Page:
Casablanca is a cult movie because it uses all these – and many more – stereotypes. Umberto Eco describes Casablanca as a “hundred clichés… talking among themselves, celebrating a reunion.”2. The home movies that I found embodied these stereotypical moments: over and over again couples kiss, part, wave goodbye, visit exotic locations, fall in love. I spliced these moments, layering each separate personal story to create a romantic narrative. This narrative selects the iconic highlights of Casablanca. To cement the association in the viewer’s mind between my home made Casablanca and the original movie, I utilized lines from the song “As Time Goes By.” Shown as subtitles, or as a karaoke text beneath the images, the soundtrack consists of a phrase from the song whistled off-key, as a scratched record adds a quiet, nostalgic background noise. This homemade soundtrack suggests the magic and hope that cinema lends to everyday life; when for a moment we live the glamour of the screen, and hear “our song” playing in the background.

 The western section of my video began with footage I found of a child pretending to be a sheriff in a cardboard model of a prison cell, and another child riding a rocking horse ( [>] QuickTime ) I began to consider the conventions of the western: an exploration of themes such as wilderness versus civilization, freedom versus restriction, and community versus individualism, to borrow Sarah Berry-Flint’s categories in Genre3.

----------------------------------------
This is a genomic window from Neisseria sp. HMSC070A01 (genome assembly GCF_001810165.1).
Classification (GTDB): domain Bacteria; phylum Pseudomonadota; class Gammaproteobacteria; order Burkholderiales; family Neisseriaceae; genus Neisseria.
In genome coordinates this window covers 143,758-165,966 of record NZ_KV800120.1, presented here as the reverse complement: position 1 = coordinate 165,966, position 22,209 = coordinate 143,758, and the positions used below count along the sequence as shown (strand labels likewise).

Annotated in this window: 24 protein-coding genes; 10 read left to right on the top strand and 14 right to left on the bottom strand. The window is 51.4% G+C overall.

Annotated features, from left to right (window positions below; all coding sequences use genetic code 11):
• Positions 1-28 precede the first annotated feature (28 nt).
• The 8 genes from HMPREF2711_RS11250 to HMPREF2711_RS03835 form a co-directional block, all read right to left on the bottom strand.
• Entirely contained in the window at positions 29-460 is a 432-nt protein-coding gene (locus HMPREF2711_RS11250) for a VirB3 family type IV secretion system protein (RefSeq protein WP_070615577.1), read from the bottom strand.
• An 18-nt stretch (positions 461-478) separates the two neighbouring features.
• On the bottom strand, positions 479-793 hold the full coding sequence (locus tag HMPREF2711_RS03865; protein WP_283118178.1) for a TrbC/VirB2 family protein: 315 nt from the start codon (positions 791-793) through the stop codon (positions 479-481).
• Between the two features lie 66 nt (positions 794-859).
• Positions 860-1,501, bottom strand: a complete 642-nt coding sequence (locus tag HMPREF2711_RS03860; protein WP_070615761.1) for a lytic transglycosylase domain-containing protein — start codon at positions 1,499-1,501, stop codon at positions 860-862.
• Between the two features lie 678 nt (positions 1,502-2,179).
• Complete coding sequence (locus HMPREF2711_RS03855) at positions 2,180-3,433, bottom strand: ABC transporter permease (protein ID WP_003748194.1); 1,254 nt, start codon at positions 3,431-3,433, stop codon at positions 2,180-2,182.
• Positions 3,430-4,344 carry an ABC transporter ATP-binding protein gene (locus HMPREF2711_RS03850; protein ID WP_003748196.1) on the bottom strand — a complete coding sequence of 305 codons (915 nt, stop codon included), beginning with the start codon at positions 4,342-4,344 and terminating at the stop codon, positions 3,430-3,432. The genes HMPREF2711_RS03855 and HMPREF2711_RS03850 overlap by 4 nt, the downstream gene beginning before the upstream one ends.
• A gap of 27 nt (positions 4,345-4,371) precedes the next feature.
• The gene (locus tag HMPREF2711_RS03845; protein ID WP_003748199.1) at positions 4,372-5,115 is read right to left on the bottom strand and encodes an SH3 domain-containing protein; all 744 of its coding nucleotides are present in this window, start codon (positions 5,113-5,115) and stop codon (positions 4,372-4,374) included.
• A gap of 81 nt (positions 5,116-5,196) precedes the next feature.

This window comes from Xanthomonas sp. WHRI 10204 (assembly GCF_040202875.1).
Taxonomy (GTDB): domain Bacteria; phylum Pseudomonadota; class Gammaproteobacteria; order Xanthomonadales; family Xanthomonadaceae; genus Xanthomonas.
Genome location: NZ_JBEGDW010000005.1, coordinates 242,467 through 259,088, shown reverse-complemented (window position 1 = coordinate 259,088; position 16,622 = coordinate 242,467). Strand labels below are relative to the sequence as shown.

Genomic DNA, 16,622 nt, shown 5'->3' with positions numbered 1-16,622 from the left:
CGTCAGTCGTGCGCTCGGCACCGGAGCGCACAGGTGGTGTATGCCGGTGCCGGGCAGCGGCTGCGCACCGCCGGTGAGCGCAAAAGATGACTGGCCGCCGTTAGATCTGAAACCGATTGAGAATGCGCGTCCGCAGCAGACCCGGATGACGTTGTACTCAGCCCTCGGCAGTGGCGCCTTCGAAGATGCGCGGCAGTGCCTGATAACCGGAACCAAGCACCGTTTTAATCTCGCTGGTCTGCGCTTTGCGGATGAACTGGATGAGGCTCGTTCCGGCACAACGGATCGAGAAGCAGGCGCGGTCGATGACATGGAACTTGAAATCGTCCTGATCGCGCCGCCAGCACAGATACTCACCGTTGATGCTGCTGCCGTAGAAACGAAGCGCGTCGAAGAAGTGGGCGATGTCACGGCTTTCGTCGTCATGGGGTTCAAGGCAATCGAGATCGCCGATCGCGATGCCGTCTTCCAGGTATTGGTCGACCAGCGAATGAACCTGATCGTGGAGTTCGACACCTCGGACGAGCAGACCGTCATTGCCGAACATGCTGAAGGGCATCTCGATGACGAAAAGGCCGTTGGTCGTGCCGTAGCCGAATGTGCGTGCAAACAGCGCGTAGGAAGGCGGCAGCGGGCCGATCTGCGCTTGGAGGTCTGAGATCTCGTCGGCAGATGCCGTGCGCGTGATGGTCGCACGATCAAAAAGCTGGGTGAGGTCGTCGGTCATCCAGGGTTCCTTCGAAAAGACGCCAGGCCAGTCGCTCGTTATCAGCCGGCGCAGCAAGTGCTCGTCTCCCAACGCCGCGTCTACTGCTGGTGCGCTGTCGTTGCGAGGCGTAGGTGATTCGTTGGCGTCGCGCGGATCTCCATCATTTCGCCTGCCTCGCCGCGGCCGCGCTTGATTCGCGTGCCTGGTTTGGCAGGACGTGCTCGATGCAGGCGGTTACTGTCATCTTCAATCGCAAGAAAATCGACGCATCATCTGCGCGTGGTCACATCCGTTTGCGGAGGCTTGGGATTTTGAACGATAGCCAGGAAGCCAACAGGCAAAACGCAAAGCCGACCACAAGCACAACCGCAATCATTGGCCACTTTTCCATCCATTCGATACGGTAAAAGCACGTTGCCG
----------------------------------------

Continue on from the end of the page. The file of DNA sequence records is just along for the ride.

Figure 3.
A Western, still from movie, 2003
[>] See QuickTime

Westerns are a study of characters that are both outlaws and noble gentlemen at the same time, the hero in the rough. I edited footage from street parades scenes showing horses and a stage with people dressed as Native Americans, and combined this with the found footage described above. I also incorporated footage from orphan films in black and white: horses, wagons, deserted towns and gunfights, from an unknown movie. I spliced this found fictional footage with footage of a girl in a cowboy hat sitting on a rocking horse. The dream of being a hero enters, for a moment, a child’s life, in imitation of the realm of cinema. The western movie I created was the first instance where I incorporated both professional and non-professional footage, from real life and from a stage set. The genre of the western itself seemed an ideal place to introduce orphan film; The genre is itself a fictionalized version of real life events, and so the cycle of reality and illusion turns one step further within this segment of my video.